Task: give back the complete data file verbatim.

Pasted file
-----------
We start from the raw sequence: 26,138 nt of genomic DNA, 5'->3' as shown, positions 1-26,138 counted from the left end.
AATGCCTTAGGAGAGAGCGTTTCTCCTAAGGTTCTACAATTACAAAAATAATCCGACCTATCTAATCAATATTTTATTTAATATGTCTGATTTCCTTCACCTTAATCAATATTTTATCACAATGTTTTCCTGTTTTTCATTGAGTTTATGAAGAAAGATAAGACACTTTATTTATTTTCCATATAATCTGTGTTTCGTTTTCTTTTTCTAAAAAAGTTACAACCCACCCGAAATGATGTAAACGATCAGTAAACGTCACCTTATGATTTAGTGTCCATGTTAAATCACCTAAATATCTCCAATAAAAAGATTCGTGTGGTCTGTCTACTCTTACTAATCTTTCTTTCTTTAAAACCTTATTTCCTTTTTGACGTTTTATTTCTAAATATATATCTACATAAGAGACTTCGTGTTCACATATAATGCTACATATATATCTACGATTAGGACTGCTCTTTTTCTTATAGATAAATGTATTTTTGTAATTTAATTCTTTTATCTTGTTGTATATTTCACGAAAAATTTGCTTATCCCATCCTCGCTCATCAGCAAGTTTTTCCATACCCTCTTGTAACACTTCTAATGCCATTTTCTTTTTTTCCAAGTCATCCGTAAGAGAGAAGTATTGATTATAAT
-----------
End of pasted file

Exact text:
We start from the raw sequence: 26,138 nt of genomic DNA, 5'->3' as shown, positions 1-26,138 counted from the left end.
AATGCCTTAGGAGAGAGCGTTTCTCCTAAGGTTCTACAATTACAAAAATAATCCGACCTATCTAATCAATATTTTATTTAATATGTCTGATTTCCTTCACCTTAATCAATATTTTATCACAATGTTTTCCTGTTTTTCATTGAGTTTATGAAGAAAGATAAGACACTTTATTTATTTTCCATATAATCTGTGTTTCGTTTTCTTTTTCTAAAAAAGTTACAACCCACCCGAAATGATGTAAACGATCAGTAAACGTCACCTTATGATTTAGTGTCCATGTTAAATCACCTAAATATCTCCAATAAAAAGATTCGTGTGGTCTGTCTACTCTTACTAATCTTTCTTTCTTTAAAACCTTATTTCCTTTTTGACGTTTTATTTCTAAATATATATCTACATAAGAGACTTCGTGTTCACATATAATGCTACATATATATCTACGATTAGGACTGCTCTTTTTCTTATAGATAAATGTATTTTTGTAATTTAATTCTTTTATCTTGTTGTATATTTCACGAAAAATTTGCTTATCCCATCCTCGCTCATCAGCAAGTTTTTCCATACCCTCTTGTAACACTTCTAATGCCATTTTCTTTTTTTCCAAGTCATCCGTAAGAGAGAAGTATTGATTATAAT